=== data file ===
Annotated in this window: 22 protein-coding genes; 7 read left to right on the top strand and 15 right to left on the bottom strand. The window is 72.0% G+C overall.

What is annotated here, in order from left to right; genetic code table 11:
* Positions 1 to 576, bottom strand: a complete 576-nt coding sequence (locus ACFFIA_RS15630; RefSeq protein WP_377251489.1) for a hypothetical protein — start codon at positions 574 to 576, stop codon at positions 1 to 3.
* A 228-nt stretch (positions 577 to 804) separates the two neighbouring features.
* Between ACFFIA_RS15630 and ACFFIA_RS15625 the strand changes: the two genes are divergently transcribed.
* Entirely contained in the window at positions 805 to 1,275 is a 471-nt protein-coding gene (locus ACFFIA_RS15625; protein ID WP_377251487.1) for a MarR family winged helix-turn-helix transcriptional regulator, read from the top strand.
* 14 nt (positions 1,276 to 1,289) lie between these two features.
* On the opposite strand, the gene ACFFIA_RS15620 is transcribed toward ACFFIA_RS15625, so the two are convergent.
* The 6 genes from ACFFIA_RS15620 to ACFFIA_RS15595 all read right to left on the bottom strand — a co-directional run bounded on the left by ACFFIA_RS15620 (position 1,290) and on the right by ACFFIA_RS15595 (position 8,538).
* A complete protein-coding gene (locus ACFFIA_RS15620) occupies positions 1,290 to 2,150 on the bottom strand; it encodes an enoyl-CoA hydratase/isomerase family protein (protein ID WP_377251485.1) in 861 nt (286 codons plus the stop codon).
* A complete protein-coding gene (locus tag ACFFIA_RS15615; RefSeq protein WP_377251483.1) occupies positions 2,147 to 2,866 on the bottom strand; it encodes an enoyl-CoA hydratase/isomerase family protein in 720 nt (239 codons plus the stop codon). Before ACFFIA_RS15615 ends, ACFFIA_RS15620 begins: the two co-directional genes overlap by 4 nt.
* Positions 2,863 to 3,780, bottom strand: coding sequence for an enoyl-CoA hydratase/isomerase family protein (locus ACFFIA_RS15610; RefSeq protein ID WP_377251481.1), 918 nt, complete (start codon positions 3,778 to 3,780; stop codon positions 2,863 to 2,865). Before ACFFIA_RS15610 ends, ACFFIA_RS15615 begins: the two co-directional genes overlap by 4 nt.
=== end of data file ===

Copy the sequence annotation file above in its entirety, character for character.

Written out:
Annotated in this window: 22 protein-coding genes; 7 read left to right on the top strand and 15 right to left on the bottom strand. The window is 72.0% G+C overall.

What is annotated here, in order from left to right; genetic code table 11:
* Positions 1 to 576, bottom strand: a complete 576-nt coding sequence (locus ACFFIA_RS15630; RefSeq protein WP_377251489.1) for a hypothetical protein — start codon at positions 574 to 576, stop codon at positions 1 to 3.
* A 228-nt stretch (positions 577 to 804) separates the two neighbouring features.
* Between ACFFIA_RS15630 and ACFFIA_RS15625 the strand changes: the two genes are divergently transcribed.
* Entirely contained in the window at positions 805 to 1,275 is a 471-nt protein-coding gene (locus ACFFIA_RS15625; protein ID WP_377251487.1) for a MarR family winged helix-turn-helix transcriptional regulator, read from the top strand.
* 14 nt (positions 1,276 to 1,289) lie between these two features.
* On the opposite strand, the gene ACFFIA_RS15620 is transcribed toward ACFFIA_RS15625, so the two are convergent.
* The 6 genes from ACFFIA_RS15620 to ACFFIA_RS15595 all read right to left on the bottom strand — a co-directional run bounded on the left by ACFFIA_RS15620 (position 1,290) and on the right by ACFFIA_RS15595 (position 8,538).
* A complete protein-coding gene (locus ACFFIA_RS15620) occupies positions 1,290 to 2,150 on the bottom strand; it encodes an enoyl-CoA hydratase/isomerase family protein (protein ID WP_377251485.1) in 861 nt (286 codons plus the stop codon).
* A complete protein-coding gene (locus tag ACFFIA_RS15615; RefSeq protein WP_377251483.1) occupies positions 2,147 to 2,866 on the bottom strand; it encodes an enoyl-CoA hydratase/isomerase family protein in 720 nt (239 codons plus the stop codon). Before ACFFIA_RS15615 ends, ACFFIA_RS15620 begins: the two co-directional genes overlap by 4 nt.
* Positions 2,863 to 3,780, bottom strand: coding sequence for an enoyl-CoA hydratase/isomerase family protein (locus ACFFIA_RS15610; RefSeq protein ID WP_377251481.1), 918 nt, complete (start codon positions 3,778 to 3,780; stop codon positions 2,863 to 2,865). Before ACFFIA_RS15610 ends, ACFFIA_RS15615 begins: the two co-directional genes overlap by 4 nt.